Another area of work for all Australian mosques, be it regional or not, is service development. When I was appointed as secretary to the ICN, I did a quick study of the entire set-up and embarked on a restructuring exercise. As a public health evaluation expert of health services and programmes, I used my domain approaches for the assessment. I realised that the ICN needed to restructure itself to separate the mosque services – five daily prayers, Friday prayer, etc. – from the broader services. The fact that we had two separate buildings made it easy to implement this, even at the level of physical space, with one building becoming the mosque building (Sultan Fatih Masjid) for religious services and the next building (Fatimah building) being used for broader services.

When I searched for data on the Newcastle Muslims, I discovered there were 2,200 Muslims who are citizens as per census data, 450 Muslim university students as per university information and, via rough estimates, another 350 Muslims who were working on visas, making a total Muslim population of 3,000. However, the two mosques in Newcastle were not able to reach out to more than 1,000 Muslims. The make-up of the Muslims is also very diverse and in the ICN congregation there are no less than 20 communities. Out of the estimated 3,000 Muslims, one third are below 21 years of age. Sadly, only 20% or less of this youth segment is accessed.

A closer look at underlying factors revealed some reasons for this. Rather than a strong Islamic learning culture led by scholars, there was instead a futile debating culture, with misinformed groups led by preachers. There were also deep divisions and ridiculous identity conflicts over ethnicity, nationality, theology, law and Shariah issues that morphed into turf wars, personal conflicts and so on. Many local Muslims were also from an affluent background, which weakened the spirit for community-building, as its need was not patently obvious to them.

It was evident the root of these symptoms was a weak culture of Islamic knowledge. The solution therefore was to increase Islamic knowledge through the promotion of Islamic scholarship. However we were faced with a lack of resources. Attempts to seek help locally with other Muslim organisations led to nothing more than big promises. Hence, the ICN teamed up with one of the largest zakat foundations in Indonesia which runs a scholarly preaching programme, Dompet Dhuafa. They offered to support the development of learning programmes and various other programmes through visiting scholars. The first visiting teacher who arrived started a daily Qur’an reading program for youth and adults. The second visiting teacher started Qur’anic commentary, hadith commentary and Ihya Ulumuddin classes. The third visiting teacher started to offer support services for individuals and families in distress, developed improved classes and started webinar teaching. With the support of an Afghan and Iranian family, a basic refugee integration programme was initiated. Shaykh Amatullah Armstrong also aided in the launch and running of a ladies’ zawiyah. We now have a Sydney congregation including men, women and families, who visit us from time to time to participate in our activities. In summary, the ICN has managed to make large leaps in service development over the past 12 months and currently is at the next stage of making improvements in order to make these services sustainable.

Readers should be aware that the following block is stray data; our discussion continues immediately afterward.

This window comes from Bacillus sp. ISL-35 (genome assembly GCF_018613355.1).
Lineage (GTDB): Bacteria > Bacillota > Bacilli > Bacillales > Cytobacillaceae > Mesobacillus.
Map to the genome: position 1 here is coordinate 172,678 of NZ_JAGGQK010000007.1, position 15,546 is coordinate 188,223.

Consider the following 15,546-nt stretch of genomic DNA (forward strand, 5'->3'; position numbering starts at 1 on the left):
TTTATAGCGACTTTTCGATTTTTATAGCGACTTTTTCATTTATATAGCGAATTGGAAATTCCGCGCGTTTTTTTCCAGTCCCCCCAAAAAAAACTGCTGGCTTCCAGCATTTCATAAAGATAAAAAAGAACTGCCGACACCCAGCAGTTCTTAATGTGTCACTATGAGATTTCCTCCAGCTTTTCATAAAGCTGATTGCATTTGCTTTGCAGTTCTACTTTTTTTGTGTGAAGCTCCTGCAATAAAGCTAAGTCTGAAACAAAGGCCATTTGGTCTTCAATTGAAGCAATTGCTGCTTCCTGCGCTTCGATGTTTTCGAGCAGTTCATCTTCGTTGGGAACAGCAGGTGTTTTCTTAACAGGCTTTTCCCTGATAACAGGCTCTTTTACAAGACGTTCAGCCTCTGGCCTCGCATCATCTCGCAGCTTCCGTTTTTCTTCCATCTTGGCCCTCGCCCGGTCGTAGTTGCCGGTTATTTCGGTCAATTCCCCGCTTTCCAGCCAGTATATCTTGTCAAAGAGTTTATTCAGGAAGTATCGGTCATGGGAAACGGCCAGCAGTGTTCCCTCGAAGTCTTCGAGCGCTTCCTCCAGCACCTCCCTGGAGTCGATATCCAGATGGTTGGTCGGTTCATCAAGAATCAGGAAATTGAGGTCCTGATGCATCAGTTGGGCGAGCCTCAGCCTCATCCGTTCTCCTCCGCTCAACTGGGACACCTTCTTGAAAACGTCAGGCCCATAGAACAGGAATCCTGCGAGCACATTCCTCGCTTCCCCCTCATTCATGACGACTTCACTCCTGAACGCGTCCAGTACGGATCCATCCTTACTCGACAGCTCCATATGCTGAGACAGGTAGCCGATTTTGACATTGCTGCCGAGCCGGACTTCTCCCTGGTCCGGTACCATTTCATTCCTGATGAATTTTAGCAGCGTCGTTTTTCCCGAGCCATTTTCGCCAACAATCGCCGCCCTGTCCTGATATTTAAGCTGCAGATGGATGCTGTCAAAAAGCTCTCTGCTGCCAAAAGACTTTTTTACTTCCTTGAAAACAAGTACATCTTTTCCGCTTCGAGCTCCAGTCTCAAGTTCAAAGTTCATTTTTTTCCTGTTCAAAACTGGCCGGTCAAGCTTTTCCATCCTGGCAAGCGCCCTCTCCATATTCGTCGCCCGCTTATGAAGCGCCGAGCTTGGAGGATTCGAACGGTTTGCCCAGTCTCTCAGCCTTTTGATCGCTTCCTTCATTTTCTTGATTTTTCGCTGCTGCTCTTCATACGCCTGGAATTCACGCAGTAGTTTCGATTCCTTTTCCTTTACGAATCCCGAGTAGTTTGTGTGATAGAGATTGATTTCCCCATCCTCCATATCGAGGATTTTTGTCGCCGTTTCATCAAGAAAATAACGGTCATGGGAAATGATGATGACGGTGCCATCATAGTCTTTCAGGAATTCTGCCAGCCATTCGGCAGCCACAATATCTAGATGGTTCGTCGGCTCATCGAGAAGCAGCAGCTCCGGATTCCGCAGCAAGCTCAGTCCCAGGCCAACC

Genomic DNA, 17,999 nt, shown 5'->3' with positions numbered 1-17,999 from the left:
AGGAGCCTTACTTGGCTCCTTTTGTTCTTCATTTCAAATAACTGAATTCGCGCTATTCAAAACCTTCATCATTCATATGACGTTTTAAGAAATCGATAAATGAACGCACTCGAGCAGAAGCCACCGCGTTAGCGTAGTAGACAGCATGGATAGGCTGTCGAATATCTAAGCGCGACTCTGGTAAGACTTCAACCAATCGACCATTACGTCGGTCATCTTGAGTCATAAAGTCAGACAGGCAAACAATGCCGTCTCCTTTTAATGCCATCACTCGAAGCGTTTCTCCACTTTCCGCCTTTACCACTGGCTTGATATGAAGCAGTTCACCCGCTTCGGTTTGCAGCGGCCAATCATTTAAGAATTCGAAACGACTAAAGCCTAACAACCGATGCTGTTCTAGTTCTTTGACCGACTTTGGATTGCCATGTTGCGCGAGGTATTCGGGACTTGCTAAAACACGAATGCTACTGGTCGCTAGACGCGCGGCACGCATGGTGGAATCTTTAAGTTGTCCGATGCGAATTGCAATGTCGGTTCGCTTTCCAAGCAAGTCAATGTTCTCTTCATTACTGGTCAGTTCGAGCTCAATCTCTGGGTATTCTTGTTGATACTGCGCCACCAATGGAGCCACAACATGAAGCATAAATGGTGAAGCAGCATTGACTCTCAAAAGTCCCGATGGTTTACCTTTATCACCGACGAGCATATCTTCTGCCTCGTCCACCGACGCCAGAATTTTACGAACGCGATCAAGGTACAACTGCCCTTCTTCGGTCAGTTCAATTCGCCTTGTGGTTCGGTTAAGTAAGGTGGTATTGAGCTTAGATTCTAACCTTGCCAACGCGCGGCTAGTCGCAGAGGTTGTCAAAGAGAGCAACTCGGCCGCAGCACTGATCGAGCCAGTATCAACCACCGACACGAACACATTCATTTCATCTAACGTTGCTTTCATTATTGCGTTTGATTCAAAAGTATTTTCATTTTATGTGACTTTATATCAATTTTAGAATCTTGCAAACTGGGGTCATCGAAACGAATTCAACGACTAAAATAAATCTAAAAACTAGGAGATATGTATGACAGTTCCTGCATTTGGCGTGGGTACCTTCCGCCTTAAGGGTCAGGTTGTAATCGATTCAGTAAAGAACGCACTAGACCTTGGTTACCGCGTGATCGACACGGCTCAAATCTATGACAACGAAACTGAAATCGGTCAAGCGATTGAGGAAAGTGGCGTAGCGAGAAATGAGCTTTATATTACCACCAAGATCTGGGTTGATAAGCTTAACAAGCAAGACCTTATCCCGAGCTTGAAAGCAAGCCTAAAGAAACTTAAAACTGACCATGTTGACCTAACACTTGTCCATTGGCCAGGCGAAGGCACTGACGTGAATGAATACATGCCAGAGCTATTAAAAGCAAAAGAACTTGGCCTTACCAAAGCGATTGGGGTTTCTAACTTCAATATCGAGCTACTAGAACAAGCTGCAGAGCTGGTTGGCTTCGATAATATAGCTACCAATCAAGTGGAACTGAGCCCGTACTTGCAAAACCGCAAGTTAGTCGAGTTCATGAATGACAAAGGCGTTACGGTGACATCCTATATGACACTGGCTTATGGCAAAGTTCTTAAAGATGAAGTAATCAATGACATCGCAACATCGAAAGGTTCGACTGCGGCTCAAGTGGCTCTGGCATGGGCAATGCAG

Developing a masjid in regional Australia offers better opportunities than in metropolitan cities due to the availability of space, lower costs and so on. However, it also comes with greater challenges. Muslim communities in North America in non-metropolitan cities have achieved remarkable growth proving that it is indeed possible for Muslim communities to thrive in regional areas. To achieve this, it is not about chasing after the best leaders, rather it is about finding the best scholars who can provide the best advice and guidance.